It strikes me that the reality of Faith is nothing to do with us, but everything to do with God. What we do, our response, is really our response to a Gift that we cannot truly comprehend. Yet, so it is, that we seek to devote ourselves more to Christ and His Church out of an increase, however small, in our awareness of the greatness of that gift. It strikes me that that is where vocations arise - men sense a calling to the Priesthood or religious life out of an increased awareness and profound inner appreciation of the great gift of the Eucharistic Lord, not because of the greatness of the gift, for the gift will always be greater than we can fathom this side of Heaven, but because of an increasing awareness of that truly mysterious gift, will young men and women consecrate their lives wholly to Christ.

That is why the Holy Father is encouraging us to kneel. Not because God is furiously outraged that we do not (though we cannot rule out that kittens do not die because of our refusal to kneel), but because we injure our own souls if we do not respond to God as creatures created by Him, for Him who find no rest outside of Him. The Lord is our Best Friend, but we know it best when we realise that it is He who rescues us from all of our foes and redeems us because He is our Saviour, Redeemer and our God. God created us to worship Him. How can we worship Him if we do not understand that, in Jesus, He is truly God as well as truly Man? One thing is for sure. If we believe, and show by our actions, that we our His equals, then what can He do for us? How can we possibly say that we know Him? Cardinal Ratzinger continues, in The Spirit of the Liturgy...

'The man who learns to believe learns also to kneel, and a faith or a liturgy no longer familiar with kneeling would be sick at the core.  Where it has been lost, kneeling must be rediscovered, so that, in our prayer, we remain in fellowship with the apostles and martyrs, in fellowship with the whole cosmos, indeed in union with Jesus Christ Himself.'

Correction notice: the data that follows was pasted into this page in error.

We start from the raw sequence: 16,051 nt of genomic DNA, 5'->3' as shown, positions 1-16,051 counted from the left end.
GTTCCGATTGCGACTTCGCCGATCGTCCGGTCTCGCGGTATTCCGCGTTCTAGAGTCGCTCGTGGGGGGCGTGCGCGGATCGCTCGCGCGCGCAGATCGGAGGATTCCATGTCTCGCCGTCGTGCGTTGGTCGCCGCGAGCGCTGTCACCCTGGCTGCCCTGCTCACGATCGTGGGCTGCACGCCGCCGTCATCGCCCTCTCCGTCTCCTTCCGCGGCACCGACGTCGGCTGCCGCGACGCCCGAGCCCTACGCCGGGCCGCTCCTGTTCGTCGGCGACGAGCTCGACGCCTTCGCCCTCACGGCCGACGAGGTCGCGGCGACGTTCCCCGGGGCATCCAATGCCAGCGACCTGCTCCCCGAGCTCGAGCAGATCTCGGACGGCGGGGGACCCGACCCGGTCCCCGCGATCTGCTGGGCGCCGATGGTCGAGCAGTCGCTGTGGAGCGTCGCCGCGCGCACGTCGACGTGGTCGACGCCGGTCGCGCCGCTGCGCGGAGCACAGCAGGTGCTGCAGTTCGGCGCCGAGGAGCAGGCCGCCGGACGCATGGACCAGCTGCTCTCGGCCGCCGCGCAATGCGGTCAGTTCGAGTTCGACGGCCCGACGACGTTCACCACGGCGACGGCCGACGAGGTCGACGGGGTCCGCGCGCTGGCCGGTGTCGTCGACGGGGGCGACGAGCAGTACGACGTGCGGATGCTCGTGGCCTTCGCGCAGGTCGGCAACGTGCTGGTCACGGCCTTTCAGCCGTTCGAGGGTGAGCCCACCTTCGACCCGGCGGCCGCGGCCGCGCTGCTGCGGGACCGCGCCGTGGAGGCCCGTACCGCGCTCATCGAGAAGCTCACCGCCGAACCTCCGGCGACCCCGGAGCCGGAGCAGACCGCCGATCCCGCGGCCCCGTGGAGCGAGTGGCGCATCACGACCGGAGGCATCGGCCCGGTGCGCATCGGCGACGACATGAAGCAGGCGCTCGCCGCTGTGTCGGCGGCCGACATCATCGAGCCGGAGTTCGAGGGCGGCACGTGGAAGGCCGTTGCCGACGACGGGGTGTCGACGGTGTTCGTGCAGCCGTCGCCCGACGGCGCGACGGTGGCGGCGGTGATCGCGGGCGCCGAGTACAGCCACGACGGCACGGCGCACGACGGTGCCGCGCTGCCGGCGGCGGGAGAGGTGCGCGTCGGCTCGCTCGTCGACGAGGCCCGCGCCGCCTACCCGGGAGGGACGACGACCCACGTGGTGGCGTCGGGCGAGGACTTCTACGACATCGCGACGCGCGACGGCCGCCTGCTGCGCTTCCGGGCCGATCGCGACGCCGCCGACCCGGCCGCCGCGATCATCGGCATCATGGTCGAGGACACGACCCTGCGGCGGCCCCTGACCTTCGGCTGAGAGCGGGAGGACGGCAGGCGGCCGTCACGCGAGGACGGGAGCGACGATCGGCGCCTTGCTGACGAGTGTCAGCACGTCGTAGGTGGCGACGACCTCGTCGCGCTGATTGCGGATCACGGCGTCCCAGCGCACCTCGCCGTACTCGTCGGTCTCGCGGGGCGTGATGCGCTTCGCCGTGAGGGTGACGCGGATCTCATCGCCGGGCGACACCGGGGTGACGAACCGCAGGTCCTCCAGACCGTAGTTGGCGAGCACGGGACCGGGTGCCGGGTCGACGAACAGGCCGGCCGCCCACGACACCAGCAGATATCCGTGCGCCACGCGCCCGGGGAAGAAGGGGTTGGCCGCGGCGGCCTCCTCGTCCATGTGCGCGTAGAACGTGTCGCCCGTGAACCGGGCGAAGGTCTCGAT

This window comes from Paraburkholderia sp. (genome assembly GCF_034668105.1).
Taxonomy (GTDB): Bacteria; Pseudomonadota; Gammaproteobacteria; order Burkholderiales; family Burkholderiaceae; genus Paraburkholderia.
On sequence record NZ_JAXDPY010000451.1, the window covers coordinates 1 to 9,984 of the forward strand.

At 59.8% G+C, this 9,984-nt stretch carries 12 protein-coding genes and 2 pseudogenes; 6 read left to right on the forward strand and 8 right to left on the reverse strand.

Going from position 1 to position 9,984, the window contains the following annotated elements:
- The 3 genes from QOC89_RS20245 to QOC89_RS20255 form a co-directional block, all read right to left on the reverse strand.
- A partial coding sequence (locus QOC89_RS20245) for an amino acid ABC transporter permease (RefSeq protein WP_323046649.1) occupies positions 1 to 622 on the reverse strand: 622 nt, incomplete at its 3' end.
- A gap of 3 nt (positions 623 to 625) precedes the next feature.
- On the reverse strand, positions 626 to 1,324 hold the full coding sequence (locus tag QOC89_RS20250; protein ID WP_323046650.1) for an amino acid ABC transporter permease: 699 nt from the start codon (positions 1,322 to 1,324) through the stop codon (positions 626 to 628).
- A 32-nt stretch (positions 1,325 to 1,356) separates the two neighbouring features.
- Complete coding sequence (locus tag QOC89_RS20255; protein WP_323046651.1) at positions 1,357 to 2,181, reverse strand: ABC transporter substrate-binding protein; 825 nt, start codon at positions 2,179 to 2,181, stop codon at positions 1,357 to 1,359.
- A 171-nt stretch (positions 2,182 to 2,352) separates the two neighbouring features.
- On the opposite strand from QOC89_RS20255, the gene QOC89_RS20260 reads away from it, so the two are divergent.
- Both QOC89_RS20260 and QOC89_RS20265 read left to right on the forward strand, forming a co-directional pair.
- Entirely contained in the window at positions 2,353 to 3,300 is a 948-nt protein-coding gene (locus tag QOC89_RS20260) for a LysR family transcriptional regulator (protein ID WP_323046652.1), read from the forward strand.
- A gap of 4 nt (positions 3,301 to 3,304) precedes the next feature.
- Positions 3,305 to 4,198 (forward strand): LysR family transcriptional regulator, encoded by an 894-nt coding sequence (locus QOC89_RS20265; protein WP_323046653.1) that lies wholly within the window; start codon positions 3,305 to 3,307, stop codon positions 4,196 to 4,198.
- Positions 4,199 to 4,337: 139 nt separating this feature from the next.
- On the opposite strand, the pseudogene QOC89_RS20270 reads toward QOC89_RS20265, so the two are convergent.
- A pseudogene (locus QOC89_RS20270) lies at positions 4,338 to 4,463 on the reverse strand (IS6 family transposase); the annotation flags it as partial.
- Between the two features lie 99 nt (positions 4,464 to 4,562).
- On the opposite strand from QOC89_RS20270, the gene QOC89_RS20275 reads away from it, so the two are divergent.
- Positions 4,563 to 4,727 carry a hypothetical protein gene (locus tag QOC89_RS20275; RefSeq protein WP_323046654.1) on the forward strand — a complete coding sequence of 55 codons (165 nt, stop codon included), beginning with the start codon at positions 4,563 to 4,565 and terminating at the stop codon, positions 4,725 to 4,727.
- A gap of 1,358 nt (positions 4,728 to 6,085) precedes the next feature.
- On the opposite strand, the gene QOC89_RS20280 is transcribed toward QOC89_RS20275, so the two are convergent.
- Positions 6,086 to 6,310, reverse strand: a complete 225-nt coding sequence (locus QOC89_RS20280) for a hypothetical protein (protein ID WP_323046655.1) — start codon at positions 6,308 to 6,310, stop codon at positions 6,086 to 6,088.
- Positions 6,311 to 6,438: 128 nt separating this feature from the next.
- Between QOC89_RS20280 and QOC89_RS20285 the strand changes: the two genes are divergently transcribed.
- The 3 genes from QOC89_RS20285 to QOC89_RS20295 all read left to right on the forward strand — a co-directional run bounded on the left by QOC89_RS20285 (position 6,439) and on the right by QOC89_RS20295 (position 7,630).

It is important to remember that Our Lord Himself, the Lord who 'humbled himself even to death upon a Cross' will have often knelt to pray and in Gethsemene prostrated Himself before His Heavenly Father. We are not asked to prostrate ourselves in like manner, unless we are called to be ordained. Kneeling, however, is another matter and if it is good enough for the Son of God Himself, then surely, surely it is good enough for us.

Liberals do much damage and have done much damage to the Faith of others, as well as themselves, when they outwardly deny what the Church and they themselves openly proclaim with their mouths in Mass, in the Creed. I have certainly been guilty of it myself at times, also, but it is clear that the Holy Father sees the practice of kneeling as a definitive aspect of Christian culture precisely because it builds up and it proclaims faith, hope and love in ourselves and in others and we may be surprised to learn that a 'small thing' like kneeling can make a big difference.

As if to drive the point home, Cardinal Ratzinger then slips in a story that comes from the sayings of the Desert Fathers according to which...

'The devil was compelled by God to show himself to a certain Abba Apollo. He looked black and ugly, with frighteningly thin limbs, but, most strikingly, he had no knees.  The inability to kneel is seen as the very essence of the diabolical.'

In The City of God, St Augustine ponders over the length of time which the Last Judgment shall last and lets the question go since it is unknowable, but we, we who know that that Event will one day take place, should get used to kneeling before the Lord now, sooner, rather than later. Just as we know not when the Lord shall come, for it could be minutes, days, months, years or thousands of years, so we do not know the duration of the Last Judgment. It could be minutes, days, months, years or....regardless...let's get used to kneeling now!

Posted by Laurence England of That The Bones You Have Crushed May Thrill

1 comment:

  1. I fail to see the neccesity to bring in the possibility of kittens dying, God is not spiteful and innocents do not suffer at His hands